Prime Minister Yoshihiko Noda said Wednesday he plans to dissolve the Lower House on Friday and schedule the general election for Dec. 16.

Noda made the offer in return for the opposition camp’s agreement to support an electoral reform bill submitted by his Democratic Party of Japan, when the Diet reconvenes in January.

“If you can make that decision, I think I could dissolve the Lower House on the 16th,” he told Liberal Democratic Party chief Shinzo Abe during a one-on-one debate session in the Diet.

Later in the day, Abe said he will “fully cooperate to carry out the proposal from the prime minister.”

“We will make out utmost efforts to enact a bill to cut Diet seats during the next ordinary session” that is expected to start in late January, Abe said in a speech.

Noda said Wednesday evening he is looking at a Dec. 16 election. Kyodo reported that he told DPJ Secretary General Azuma Koshiishi on Tuesday that he prefers that date.

Numerous DPJ members have tried desperately to stop Noda from dissolving the chamber as the party would suffer a crushing defeat if the election is held now.

Media polls and reports have suggested the DPJ could win fewer than 100 seats, whereas it won 308 in the 2009 election when it replaced the LDP as the ruling party.

Koshiishi was one of those DPJ members strongly opposed to an early election. But he told reporters “there is no choice but to leave the matter to the prime minister,” who “will never” waver from dissolving the Lower House.

Later the day, top executives of the DPJ and Noda’s Cabinet met, and Noda later emerged and told reporters they have agreed to dissolve the Lower House and prepare for the election.

Why Noda wants an election next month is unclear. But observers say he apparently believes the DPJ’s popularity would only continue to decline the longer he holds out, because the opposition parties would keep attacking him “as a liar” for promising in August to dissolve the chamber “soon.”

An early election could help protect the major parties from small emerging parties, most notably Nippon Ishin no Kai (Japan Restoration Party) led by Osaka Mayor Toru Hashimoto, because the newcoming forces won’t have time to field a strong lineup of candidates across the country.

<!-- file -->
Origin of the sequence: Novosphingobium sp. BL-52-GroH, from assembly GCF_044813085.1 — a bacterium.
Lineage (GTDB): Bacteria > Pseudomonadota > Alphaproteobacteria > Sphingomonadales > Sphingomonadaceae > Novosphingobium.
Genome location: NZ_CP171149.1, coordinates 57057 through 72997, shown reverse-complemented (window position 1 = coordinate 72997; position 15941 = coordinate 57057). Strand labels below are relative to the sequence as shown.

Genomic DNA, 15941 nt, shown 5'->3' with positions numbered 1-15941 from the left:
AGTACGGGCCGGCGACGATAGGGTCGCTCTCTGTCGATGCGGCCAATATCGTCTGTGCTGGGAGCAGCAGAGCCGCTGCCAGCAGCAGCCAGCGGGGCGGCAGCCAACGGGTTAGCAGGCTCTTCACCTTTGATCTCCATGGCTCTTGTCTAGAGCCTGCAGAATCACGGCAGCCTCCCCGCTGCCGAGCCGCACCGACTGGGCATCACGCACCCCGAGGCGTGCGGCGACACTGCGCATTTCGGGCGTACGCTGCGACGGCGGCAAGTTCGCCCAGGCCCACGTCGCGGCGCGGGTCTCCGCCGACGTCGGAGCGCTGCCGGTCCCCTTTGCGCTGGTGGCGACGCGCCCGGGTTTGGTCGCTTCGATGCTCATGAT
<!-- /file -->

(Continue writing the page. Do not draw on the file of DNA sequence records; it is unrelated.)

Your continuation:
The DPJ has proposed that the Diet correct the vote-value disparities in the Lower House and slash 40 seats from the proportional representation segment of the 480-member chamber.

While the DPJ and LDP have agreed to eliminate one single-seat district from each of five low-population prefectures to fix the disparity, the LDP was against the DPJ’s proposal to cut 40 representational seats.

The Supreme Court ruled last year that the gap in the 2009 Lower House election, in which the DPJ won a landslide victory, was in effect unconstitutional.

With the special bill to issue deficit-covering bonds expected to clear the Lower House on Thursday, Noda has been leaning toward dissolving the chamber.

Earlier Wednesday, veteran lawmakers, including former land minister Akihiro Ohata, former industry minister Banri Kaieda and former national policy state minister Satoshi Arai, met with Koshiishi and insisted that Noda not dissolve the Lower House this year.

“Thinking about the people as a whole, it’s not the right time to dissolve the Lower House,” Kaieda told reporters afterward.

Kaieda and 11 other veteran DPJ members jointly told Koshiishi that the party should first draft a budget for fiscal 2013, correct the vote-valuedisparities and hold internal discussions on the contentious issue of whether to join the Trans-Pacific Partnership free-trade talks.

Around 10 DPJ lawmakers opposing the TPP talks also asked Koshiishi to tell Noda to delay the election.

Noda’s sudden decision has also sparked speculation that more DPJ members will leave the party, as its popularity plunges, to avoid defeat in the election.

Masahiko Yamada, a former farm minister, has indicated he may leave the party if Noda dissolves the Lower House. Yamada and his allies handed Koshiishi a written request Wednesday stating that Noda should not declare Japan’s intention to join the TPP talks this month and not call a snap election this year.

Information from Kyodo added

Ex-minister exits DPJ


Sakihito Ozawa, a Lower House lawmaker and former environment minister, will leave the ruling Democratic Party of Japan to join a new party launched by Osaka Mayor Toru Hashimoto, a senior official of Hashimoto’s party said Wednesday.

Although lawmakers have left the DPJ over policy differences and due to fears of surviving an election, Ozawa is the first former minister to go. He intends to run in the next election as an official candidate of Nippon Ishin no Kai (Japan Restoration Party), according to Osaka Gov. Ichiro Matsui, who also serves as secretary general of the party.

Singh drops visit


Indian Prime Minister Manmohan Singh’s scheduled visit to Japan from Thursday has been postponed, the Indian Ministry of External Affairs said Wednesday, citing Japan’s decision made earlier in the day to dissolve the Lower House for a December poll.

Singh had planned to visit to reconfirm strategic ties and discuss progress in cooperation in maritime security, cyberspace and other areas with Prime Minister Yoshihiko Noda.